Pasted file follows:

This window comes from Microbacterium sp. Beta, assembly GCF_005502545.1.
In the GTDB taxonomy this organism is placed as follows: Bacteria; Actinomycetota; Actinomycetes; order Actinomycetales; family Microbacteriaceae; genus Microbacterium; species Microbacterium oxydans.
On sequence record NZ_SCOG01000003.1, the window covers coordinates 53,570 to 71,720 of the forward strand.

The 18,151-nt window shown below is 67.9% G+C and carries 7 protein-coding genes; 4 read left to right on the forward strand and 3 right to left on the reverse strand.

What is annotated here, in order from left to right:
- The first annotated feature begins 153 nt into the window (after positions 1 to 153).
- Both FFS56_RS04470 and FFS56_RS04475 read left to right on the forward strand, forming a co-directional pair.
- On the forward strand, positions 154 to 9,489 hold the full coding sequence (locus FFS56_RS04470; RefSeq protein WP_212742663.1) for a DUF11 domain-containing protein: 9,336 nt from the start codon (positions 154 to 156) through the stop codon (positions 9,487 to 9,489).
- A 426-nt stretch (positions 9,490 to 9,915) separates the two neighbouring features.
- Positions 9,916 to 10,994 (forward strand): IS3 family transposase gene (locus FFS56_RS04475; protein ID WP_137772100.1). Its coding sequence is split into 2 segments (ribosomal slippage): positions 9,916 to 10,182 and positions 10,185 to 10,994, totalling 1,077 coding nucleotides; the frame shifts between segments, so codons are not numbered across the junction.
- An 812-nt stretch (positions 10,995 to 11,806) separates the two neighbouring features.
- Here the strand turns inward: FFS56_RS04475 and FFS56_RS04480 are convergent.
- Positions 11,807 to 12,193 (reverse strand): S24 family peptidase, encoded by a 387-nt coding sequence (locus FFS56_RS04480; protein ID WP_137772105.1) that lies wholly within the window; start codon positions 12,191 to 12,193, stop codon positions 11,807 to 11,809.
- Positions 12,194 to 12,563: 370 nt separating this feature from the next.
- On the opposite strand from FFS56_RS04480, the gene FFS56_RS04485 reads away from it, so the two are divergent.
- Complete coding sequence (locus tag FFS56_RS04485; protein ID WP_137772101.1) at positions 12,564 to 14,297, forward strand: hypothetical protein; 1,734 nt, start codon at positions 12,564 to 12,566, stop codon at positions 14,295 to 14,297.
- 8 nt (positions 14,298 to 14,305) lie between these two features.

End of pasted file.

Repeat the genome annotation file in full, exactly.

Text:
This window comes from Microbacterium sp. Beta, assembly GCF_005502545.1.
In the GTDB taxonomy this organism is placed as follows: Bacteria; Actinomycetota; Actinomycetes; order Actinomycetales; family Microbacteriaceae; genus Microbacterium; species Microbacterium oxydans.
On sequence record NZ_SCOG01000003.1, the window covers coordinates 53,570 to 71,720 of the forward strand.

The 18,151-nt window shown below is 67.9% G+C and carries 7 protein-coding genes; 4 read left to right on the forward strand and 3 right to left on the reverse strand.

What is annotated here, in order from left to right:
- The first annotated feature begins 153 nt into the window (after positions 1 to 153).
- Both FFS56_RS04470 and FFS56_RS04475 read left to right on the forward strand, forming a co-directional pair.
- On the forward strand, positions 154 to 9,489 hold the full coding sequence (locus FFS56_RS04470; RefSeq protein WP_212742663.1) for a DUF11 domain-containing protein: 9,336 nt from the start codon (positions 154 to 156) through the stop codon (positions 9,487 to 9,489).
- A 426-nt stretch (positions 9,490 to 9,915) separates the two neighbouring features.
- Positions 9,916 to 10,994 (forward strand): IS3 family transposase gene (locus FFS56_RS04475; protein ID WP_137772100.1). Its coding sequence is split into 2 segments (ribosomal slippage): positions 9,916 to 10,182 and positions 10,185 to 10,994, totalling 1,077 coding nucleotides; the frame shifts between segments, so codons are not numbered across the junction.
- An 812-nt stretch (positions 10,995 to 11,806) separates the two neighbouring features.
- Here the strand turns inward: FFS56_RS04475 and FFS56_RS04480 are convergent.
- Positions 11,807 to 12,193 (reverse strand): S24 family peptidase, encoded by a 387-nt coding sequence (locus FFS56_RS04480; protein ID WP_137772105.1) that lies wholly within the window; start codon positions 12,191 to 12,193, stop codon positions 11,807 to 11,809.
- Positions 12,194 to 12,563: 370 nt separating this feature from the next.
- On the opposite strand from FFS56_RS04480, the gene FFS56_RS04485 reads away from it, so the two are divergent.
- Complete coding sequence (locus tag FFS56_RS04485; protein ID WP_137772101.1) at positions 12,564 to 14,297, forward strand: hypothetical protein; 1,734 nt, start codon at positions 12,564 to 12,566, stop codon at positions 14,295 to 14,297.
- 8 nt (positions 14,298 to 14,305) lie between these two features.